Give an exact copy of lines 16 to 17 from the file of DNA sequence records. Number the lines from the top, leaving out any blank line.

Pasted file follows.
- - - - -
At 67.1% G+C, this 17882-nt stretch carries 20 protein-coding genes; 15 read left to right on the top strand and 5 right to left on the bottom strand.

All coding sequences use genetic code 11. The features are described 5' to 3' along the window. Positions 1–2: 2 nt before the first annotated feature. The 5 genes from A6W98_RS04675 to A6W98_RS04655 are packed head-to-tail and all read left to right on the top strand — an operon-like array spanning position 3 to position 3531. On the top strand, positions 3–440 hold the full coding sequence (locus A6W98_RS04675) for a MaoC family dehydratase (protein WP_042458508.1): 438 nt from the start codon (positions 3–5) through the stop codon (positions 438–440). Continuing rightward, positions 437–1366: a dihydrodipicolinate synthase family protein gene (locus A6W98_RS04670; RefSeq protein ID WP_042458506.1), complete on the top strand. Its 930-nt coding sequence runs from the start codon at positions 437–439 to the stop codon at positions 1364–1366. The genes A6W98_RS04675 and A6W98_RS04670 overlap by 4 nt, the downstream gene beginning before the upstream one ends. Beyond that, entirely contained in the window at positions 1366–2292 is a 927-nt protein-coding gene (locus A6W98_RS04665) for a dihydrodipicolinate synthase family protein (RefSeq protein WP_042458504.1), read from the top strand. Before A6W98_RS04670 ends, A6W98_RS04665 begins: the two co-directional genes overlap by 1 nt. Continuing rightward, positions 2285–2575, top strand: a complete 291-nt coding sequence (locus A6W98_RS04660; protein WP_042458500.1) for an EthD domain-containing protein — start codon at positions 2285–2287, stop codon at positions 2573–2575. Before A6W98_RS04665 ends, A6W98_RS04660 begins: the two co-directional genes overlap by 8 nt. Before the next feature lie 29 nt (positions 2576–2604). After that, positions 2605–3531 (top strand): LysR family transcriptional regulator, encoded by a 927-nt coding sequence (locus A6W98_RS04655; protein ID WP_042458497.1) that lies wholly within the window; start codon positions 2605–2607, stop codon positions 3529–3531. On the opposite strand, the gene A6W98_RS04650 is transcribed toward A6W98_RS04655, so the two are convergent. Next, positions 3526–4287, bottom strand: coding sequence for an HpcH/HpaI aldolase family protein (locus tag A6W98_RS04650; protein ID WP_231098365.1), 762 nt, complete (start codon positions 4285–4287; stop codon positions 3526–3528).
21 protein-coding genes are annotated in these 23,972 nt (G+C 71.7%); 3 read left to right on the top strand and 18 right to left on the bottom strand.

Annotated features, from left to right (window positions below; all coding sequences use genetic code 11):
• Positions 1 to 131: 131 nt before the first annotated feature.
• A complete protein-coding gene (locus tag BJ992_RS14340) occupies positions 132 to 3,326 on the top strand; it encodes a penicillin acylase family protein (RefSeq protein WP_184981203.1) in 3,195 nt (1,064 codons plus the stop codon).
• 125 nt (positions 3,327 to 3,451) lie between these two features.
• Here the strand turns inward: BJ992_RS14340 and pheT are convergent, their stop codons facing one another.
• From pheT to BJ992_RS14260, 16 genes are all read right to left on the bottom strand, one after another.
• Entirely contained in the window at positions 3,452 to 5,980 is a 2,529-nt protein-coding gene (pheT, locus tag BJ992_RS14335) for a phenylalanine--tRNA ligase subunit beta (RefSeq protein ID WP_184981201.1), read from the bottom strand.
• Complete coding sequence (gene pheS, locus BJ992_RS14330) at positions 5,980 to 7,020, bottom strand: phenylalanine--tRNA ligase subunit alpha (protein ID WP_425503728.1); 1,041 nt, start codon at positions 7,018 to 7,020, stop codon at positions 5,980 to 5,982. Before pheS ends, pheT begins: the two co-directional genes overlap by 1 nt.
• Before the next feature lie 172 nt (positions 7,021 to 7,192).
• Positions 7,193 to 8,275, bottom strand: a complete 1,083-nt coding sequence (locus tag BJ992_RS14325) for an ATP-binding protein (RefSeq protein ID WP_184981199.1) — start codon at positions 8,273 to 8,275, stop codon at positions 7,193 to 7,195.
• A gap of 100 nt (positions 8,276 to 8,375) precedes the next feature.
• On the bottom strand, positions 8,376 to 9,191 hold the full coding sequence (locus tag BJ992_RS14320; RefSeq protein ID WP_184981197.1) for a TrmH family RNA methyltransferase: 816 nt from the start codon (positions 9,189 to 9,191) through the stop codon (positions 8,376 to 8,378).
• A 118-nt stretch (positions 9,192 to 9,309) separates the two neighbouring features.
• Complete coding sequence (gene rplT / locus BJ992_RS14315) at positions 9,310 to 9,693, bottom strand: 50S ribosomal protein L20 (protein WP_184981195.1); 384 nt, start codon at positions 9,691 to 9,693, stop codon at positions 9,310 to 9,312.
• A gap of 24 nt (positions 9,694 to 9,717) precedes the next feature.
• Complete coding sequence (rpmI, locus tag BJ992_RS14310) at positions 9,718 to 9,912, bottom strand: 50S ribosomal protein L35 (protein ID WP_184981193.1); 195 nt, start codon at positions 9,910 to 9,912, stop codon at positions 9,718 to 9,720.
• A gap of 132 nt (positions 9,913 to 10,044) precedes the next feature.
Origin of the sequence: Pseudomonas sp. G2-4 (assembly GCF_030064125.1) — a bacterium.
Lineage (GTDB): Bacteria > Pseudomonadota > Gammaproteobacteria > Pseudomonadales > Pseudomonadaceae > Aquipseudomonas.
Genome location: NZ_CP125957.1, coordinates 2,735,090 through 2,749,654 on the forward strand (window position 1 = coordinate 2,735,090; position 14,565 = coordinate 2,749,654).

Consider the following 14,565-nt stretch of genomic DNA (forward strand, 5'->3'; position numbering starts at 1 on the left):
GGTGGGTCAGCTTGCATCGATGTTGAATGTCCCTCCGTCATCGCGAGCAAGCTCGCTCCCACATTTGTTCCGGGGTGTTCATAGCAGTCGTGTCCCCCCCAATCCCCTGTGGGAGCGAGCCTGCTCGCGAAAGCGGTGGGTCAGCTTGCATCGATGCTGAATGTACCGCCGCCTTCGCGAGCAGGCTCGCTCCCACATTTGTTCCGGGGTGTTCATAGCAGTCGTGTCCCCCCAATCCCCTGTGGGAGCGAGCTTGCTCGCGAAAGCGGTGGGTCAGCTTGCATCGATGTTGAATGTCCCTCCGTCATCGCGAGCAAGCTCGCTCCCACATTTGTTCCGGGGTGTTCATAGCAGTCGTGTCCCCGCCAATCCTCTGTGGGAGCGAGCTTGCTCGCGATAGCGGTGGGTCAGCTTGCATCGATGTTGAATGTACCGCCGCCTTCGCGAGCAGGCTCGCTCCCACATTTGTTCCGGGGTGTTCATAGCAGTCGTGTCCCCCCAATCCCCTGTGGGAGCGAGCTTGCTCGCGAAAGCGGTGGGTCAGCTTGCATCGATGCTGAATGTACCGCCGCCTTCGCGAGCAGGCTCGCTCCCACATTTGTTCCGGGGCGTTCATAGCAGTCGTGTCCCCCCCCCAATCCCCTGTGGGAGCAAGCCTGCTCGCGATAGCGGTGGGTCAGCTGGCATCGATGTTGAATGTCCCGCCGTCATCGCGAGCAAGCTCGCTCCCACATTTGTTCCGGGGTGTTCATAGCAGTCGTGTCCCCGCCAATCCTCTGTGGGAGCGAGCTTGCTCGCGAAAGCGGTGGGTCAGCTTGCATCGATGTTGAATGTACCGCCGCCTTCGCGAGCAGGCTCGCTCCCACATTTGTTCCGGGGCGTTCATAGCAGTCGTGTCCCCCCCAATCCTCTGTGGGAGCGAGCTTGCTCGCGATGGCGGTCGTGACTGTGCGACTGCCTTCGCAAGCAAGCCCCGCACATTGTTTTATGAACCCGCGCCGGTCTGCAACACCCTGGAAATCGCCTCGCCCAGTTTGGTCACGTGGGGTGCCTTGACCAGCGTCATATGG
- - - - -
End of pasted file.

• A 118-nt stretch (positions 9,192 to 9,309) separates the two neighbouring features.
• Complete coding sequence (gene rplT / locus BJ992_RS14315) at positions 9,310 to 9,693, bottom strand: 50S ribosomal protein L20 (protein WP_184981195.1); 384 nt, start codon at positions 9,691 to 9,693, stop codon at positions 9,310 to 9,312.